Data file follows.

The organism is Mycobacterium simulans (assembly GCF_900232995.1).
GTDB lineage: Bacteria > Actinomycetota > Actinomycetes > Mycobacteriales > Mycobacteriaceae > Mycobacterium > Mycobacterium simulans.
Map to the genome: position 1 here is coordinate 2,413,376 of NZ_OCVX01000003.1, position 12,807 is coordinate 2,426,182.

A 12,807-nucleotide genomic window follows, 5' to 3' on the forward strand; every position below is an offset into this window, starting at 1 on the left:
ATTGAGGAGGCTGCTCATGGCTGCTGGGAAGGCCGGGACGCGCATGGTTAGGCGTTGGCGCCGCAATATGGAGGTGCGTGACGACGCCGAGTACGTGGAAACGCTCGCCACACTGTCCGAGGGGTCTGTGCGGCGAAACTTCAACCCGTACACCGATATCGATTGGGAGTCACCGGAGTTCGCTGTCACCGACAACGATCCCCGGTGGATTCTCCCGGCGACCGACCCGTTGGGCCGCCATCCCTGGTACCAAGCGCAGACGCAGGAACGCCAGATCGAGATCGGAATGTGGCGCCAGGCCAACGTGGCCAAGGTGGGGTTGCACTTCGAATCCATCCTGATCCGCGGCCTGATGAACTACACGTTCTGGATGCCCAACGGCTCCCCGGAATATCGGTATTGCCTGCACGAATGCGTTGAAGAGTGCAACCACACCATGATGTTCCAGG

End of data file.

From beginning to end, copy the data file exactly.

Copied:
The organism is Mycobacterium simulans (assembly GCF_900232995.1).
GTDB lineage: Bacteria > Actinomycetota > Actinomycetes > Mycobacteriales > Mycobacteriaceae > Mycobacterium > Mycobacterium simulans.
Map to the genome: position 1 here is coordinate 2,413,376 of NZ_OCVX01000003.1, position 12,807 is coordinate 2,426,182.

A 12,807-nucleotide genomic window follows, 5' to 3' on the forward strand; every position below is an offset into this window, starting at 1 on the left:
ATTGAGGAGGCTGCTCATGGCTGCTGGGAAGGCCGGGACGCGCATGGTTAGGCGTTGGCGCCGCAATATGGAGGTGCGTGACGACGCCGAGTACGTGGAAACGCTCGCCACACTGTCCGAGGGGTCTGTGCGGCGAAACTTCAACCCGTACACCGATATCGATTGGGAGTCACCGGAGTTCGCTGTCACCGACAACGATCCCCGGTGGATTCTCCCGGCGACCGACCCGTTGGGCCGCCATCCCTGGTACCAAGCGCAGACGCAGGAACGCCAGATCGAGATCGGAATGTGGCGCCAGGCCAACGTGGCCAAGGTGGGGTTGCACTTCGAATCCATCCTGATCCGCGGCCTGATGAACTACACGTTCTGGATGCCCAACGGCTCCCCGGAATATCGGTATTGCCTGCACGAATGCGTTGAAGAGTGCAACCACACCATGATGTTCCAGG